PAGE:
being about the persistent widow in last Sunday's reading (Luke 18:1-8).
Jesus uses the least likely examples as teaching aids: widows were at
the bottom of society, without power or voice, and yet how powerful was
the voice of this widow! In this passage, another dimension of prayer is
addressed, the heart of prayer, really: who God is, and who we are
before God. For the Pharisee, God seems to live right inside him. His
prayer is more of a Shakespearean soliloquy, praising himself and his
works and his own goodness. He has it all figured out, and things add up
rather nicely for him. Perhaps he comes out looking better than even
God does! It helps to have the tax-collector nearby for stark contrast,
because the Pharisee far outshines him in his virtuous works. To this
religious leader, God is benevolent and has surely noticed how good the
Pharisee is. Actually, there isn't much need for God to do anything in
the life of this Pharisee except to agree with him.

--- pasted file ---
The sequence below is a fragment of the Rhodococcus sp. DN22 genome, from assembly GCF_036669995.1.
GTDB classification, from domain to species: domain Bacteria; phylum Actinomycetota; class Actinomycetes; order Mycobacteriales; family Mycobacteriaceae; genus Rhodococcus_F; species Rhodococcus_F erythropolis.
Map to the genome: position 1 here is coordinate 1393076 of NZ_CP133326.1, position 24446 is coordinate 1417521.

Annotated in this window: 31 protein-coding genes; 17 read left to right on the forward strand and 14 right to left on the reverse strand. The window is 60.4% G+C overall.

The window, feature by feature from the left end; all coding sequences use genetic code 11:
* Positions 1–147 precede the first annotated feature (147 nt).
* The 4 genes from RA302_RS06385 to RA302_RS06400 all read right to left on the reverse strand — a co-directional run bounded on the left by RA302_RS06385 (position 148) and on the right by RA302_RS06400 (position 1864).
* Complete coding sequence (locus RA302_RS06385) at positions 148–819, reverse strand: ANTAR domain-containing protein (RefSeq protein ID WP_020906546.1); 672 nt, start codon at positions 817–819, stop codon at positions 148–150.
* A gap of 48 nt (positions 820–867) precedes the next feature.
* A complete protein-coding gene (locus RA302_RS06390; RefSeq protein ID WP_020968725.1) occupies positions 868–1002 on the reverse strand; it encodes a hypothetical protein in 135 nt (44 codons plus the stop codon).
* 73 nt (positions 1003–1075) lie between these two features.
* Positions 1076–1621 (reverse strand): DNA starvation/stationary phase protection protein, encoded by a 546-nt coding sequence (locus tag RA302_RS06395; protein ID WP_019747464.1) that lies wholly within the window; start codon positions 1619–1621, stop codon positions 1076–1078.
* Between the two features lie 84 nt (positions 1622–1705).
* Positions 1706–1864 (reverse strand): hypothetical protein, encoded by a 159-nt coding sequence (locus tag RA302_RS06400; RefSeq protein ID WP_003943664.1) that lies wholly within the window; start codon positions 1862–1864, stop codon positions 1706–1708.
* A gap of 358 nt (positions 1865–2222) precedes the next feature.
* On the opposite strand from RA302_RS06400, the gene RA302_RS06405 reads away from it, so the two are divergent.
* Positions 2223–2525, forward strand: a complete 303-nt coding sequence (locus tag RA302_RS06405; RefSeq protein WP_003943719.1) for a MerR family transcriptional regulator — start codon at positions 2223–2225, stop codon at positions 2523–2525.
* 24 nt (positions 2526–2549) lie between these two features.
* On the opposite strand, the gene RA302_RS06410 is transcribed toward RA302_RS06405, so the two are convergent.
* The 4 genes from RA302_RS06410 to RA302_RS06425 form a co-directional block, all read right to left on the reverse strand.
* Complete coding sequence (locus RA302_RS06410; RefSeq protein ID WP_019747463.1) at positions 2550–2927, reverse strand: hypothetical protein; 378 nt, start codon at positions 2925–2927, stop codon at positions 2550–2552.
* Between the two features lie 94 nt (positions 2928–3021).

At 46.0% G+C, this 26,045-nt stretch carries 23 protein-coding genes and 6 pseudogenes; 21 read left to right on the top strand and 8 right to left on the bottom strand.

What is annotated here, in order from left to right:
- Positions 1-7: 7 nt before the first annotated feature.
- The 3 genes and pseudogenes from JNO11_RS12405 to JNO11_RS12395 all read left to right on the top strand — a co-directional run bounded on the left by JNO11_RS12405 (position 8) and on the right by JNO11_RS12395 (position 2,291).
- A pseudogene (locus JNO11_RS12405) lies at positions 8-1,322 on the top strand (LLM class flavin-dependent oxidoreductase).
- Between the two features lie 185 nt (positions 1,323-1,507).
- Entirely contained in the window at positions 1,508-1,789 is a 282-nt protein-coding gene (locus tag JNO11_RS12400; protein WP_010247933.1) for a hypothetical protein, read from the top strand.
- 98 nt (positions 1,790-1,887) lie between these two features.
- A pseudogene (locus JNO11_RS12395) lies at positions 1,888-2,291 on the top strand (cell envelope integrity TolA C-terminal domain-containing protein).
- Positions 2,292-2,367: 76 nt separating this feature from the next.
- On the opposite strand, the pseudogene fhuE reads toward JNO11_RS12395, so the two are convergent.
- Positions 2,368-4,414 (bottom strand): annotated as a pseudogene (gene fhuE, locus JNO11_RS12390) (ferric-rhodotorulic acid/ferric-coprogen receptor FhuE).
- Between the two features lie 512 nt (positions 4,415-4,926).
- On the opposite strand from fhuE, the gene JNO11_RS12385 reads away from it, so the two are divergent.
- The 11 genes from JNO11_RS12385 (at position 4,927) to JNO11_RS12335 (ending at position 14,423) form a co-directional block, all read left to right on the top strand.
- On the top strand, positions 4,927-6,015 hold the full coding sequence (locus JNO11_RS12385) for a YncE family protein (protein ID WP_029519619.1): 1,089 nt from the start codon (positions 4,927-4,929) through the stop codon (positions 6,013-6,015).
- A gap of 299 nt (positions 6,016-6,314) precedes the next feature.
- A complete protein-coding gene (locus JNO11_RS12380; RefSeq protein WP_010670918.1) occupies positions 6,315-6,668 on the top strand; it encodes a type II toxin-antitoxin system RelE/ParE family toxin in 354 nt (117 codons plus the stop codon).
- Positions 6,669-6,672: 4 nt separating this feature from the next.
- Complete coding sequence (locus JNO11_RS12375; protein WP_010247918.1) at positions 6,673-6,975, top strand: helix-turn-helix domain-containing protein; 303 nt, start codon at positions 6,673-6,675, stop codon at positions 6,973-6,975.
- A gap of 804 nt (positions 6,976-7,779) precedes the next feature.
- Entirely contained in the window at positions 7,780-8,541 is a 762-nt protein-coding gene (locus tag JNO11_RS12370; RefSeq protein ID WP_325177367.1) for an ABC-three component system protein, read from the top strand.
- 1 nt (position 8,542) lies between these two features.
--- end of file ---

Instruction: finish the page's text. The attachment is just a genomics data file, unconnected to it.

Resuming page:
Another most unlikely teacher
And yet Jesus once again uses the unexpected example to teach his
audience a lesson. The tax-collector pours out his heart and buries
himself so deeply into the voicing of his deepest anguish, his most
profound awareness of his own weakness, failures, and sins, that he
apparently never notices the Pharisee, let alone compares himself with
him. He flings himself on the mercies of God and depends on God to do
something remarkable in his life. There are so many reversals in the
Gospel of Luke that perhaps we shouldn't be surprised that this hated
collaborator goes home justified while the observant religious type
Raymond Bailey draws an uncomfortable (for us) comparison between
Pharisees and "good elders, stewards, or deacons. They are the ones who